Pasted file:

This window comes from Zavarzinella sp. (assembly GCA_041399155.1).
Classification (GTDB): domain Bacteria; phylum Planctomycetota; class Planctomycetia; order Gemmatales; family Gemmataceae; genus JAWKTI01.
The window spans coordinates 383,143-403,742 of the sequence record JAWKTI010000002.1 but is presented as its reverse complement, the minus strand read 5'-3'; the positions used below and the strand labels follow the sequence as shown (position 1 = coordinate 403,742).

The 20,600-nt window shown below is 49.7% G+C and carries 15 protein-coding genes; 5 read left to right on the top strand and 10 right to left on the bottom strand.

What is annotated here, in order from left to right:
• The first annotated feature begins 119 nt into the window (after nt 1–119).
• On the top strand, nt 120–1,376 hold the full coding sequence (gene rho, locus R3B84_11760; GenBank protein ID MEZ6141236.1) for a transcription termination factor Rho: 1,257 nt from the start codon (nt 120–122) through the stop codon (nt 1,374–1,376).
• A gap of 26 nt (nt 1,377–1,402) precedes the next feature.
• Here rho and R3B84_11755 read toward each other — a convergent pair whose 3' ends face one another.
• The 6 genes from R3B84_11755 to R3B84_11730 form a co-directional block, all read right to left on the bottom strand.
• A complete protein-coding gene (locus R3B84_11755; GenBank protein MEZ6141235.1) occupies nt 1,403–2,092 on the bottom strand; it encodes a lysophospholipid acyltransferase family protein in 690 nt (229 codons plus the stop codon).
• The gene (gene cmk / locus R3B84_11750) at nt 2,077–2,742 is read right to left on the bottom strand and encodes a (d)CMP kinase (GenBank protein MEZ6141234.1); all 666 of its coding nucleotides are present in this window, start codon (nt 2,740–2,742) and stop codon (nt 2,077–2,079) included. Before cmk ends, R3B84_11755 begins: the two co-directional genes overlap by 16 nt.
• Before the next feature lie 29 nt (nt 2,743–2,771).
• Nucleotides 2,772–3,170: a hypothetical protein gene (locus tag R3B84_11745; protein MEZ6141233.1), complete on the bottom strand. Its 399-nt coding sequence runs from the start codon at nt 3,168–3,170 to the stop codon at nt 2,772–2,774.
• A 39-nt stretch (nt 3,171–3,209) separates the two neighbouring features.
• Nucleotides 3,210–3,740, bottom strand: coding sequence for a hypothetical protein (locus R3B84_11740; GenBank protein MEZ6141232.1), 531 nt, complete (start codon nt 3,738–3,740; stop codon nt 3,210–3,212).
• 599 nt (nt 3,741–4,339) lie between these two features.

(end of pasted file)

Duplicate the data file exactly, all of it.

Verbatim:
This window comes from Zavarzinella sp. (assembly GCA_041399155.1).
Classification (GTDB): domain Bacteria; phylum Planctomycetota; class Planctomycetia; order Gemmatales; family Gemmataceae; genus JAWKTI01.
The window spans coordinates 383,143-403,742 of the sequence record JAWKTI010000002.1 but is presented as its reverse complement, the minus strand read 5'-3'; the positions used below and the strand labels follow the sequence as shown (position 1 = coordinate 403,742).

The 20,600-nt window shown below is 49.7% G+C and carries 15 protein-coding genes; 5 read left to right on the top strand and 10 right to left on the bottom strand.

What is annotated here, in order from left to right:
• The first annotated feature begins 119 nt into the window (after nt 1–119).
• On the top strand, nt 120–1,376 hold the full coding sequence (gene rho, locus R3B84_11760; GenBank protein ID MEZ6141236.1) for a transcription termination factor Rho: 1,257 nt from the start codon (nt 120–122) through the stop codon (nt 1,374–1,376).
• A gap of 26 nt (nt 1,377–1,402) precedes the next feature.
• Here rho and R3B84_11755 read toward each other — a convergent pair whose 3' ends face one another.
• The 6 genes from R3B84_11755 to R3B84_11730 form a co-directional block, all read right to left on the bottom strand.
• A complete protein-coding gene (locus R3B84_11755; GenBank protein MEZ6141235.1) occupies nt 1,403–2,092 on the bottom strand; it encodes a lysophospholipid acyltransferase family protein in 690 nt (229 codons plus the stop codon).
• The gene (gene cmk / locus R3B84_11750) at nt 2,077–2,742 is read right to left on the bottom strand and encodes a (d)CMP kinase (GenBank protein MEZ6141234.1); all 666 of its coding nucleotides are present in this window, start codon (nt 2,740–2,742) and stop codon (nt 2,077–2,079) included. Before cmk ends, R3B84_11755 begins: the two co-directional genes overlap by 16 nt.
• Before the next feature lie 29 nt (nt 2,743–2,771).
• Nucleotides 2,772–3,170: a hypothetical protein gene (locus tag R3B84_11745; protein MEZ6141233.1), complete on the bottom strand. Its 399-nt coding sequence runs from the start codon at nt 3,168–3,170 to the stop codon at nt 2,772–2,774.
• A 39-nt stretch (nt 3,171–3,209) separates the two neighbouring features.
• Nucleotides 3,210–3,740, bottom strand: coding sequence for a hypothetical protein (locus R3B84_11740; GenBank protein MEZ6141232.1), 531 nt, complete (start codon nt 3,738–3,740; stop codon nt 3,210–3,212).
• 599 nt (nt 3,741–4,339) lie between these two features.